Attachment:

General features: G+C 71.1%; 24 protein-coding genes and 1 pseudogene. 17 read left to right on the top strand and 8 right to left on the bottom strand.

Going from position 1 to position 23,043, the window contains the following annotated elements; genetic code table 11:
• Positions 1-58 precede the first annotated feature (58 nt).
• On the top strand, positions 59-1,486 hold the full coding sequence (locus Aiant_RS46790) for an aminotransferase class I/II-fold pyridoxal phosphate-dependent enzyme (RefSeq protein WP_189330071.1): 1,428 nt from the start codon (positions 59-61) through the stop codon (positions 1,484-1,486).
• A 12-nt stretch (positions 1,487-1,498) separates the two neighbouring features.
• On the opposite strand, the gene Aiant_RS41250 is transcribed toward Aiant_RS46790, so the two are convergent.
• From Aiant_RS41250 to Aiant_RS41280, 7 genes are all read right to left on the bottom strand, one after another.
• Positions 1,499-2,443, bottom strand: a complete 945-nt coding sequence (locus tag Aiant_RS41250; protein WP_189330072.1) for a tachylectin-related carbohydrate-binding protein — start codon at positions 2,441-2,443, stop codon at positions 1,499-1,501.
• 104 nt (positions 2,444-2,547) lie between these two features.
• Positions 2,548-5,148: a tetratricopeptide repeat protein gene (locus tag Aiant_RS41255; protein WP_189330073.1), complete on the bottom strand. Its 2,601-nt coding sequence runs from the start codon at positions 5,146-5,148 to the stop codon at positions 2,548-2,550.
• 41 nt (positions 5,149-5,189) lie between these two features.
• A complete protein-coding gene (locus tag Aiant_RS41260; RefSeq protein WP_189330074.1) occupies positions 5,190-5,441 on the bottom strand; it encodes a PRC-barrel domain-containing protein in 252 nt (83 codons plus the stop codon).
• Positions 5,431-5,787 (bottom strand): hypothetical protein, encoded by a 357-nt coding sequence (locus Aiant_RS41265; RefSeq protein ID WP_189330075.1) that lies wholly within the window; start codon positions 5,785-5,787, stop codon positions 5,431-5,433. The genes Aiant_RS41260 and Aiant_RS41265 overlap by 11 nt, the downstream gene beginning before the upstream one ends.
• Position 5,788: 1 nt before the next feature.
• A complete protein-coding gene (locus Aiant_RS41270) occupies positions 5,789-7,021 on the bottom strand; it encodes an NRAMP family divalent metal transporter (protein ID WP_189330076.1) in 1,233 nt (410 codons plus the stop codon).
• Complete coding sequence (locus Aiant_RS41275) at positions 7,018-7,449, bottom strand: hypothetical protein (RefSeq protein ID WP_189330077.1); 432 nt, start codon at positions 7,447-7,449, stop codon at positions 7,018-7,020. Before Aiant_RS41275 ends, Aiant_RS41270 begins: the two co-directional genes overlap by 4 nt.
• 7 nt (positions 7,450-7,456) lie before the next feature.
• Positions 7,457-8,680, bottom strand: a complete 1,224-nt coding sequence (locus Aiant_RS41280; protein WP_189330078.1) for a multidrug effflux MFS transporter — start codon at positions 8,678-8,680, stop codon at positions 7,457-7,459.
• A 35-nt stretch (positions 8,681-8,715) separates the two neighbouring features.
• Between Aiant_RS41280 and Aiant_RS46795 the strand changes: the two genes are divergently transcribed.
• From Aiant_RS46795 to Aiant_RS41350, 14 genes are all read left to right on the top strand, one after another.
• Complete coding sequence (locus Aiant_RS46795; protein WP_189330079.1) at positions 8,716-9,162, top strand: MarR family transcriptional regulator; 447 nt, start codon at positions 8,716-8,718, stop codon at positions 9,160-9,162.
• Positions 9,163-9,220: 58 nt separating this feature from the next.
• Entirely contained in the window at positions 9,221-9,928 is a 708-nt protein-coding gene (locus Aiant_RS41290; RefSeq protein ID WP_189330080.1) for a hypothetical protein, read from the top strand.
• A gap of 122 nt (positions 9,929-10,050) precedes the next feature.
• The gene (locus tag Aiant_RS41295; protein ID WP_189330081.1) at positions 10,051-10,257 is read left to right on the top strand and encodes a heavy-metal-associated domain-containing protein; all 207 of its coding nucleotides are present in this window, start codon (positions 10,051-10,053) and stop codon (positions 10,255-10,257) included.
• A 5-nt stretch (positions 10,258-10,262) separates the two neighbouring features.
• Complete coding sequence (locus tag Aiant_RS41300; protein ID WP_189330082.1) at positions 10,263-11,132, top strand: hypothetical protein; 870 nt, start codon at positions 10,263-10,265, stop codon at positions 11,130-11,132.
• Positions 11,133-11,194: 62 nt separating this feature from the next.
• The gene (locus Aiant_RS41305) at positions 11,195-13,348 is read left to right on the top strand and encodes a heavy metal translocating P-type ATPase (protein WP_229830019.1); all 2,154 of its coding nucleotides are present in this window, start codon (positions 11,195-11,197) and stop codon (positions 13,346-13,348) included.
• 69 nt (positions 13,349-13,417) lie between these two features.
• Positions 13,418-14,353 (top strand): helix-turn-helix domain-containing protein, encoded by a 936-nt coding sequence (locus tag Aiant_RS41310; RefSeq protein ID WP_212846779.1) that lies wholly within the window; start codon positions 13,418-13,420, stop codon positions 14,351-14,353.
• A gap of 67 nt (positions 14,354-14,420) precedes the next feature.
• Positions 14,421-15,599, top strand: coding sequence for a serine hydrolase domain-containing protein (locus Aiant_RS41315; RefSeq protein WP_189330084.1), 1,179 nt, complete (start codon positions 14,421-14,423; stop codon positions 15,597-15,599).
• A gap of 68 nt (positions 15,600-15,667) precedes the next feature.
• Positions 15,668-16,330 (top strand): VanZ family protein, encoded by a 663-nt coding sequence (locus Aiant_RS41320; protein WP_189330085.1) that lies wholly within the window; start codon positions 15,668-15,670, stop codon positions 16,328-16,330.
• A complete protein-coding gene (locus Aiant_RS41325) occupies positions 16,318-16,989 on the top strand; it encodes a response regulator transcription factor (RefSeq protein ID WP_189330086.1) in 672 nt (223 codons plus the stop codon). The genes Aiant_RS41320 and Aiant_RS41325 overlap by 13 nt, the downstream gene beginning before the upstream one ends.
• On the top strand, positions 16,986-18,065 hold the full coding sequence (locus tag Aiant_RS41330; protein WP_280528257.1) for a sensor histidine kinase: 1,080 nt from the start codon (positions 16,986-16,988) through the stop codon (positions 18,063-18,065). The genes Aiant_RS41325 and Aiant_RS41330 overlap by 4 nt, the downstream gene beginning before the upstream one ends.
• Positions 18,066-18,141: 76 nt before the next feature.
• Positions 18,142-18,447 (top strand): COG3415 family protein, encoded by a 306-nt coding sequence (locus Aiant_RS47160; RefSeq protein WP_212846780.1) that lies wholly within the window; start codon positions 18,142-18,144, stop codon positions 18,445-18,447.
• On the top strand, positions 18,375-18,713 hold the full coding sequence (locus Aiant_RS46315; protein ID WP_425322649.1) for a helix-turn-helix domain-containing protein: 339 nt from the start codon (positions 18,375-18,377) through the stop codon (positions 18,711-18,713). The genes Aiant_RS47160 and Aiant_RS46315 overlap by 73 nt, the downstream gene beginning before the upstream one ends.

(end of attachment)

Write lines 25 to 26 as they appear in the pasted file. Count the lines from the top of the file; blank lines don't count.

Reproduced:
• A gap of 122 nt (positions 9,929-10,050) precedes the next feature.
• The gene (locus tag Aiant_RS41295; protein ID WP_189330081.1) at positions 10,051-10,257 is read left to right on the top strand and encodes a heavy-metal-associated domain-containing protein; all 207 of its coding nucleotides are present in this window, start codon (positions 10,051-10,053) and stop codon (positions 10,255-10,257) included.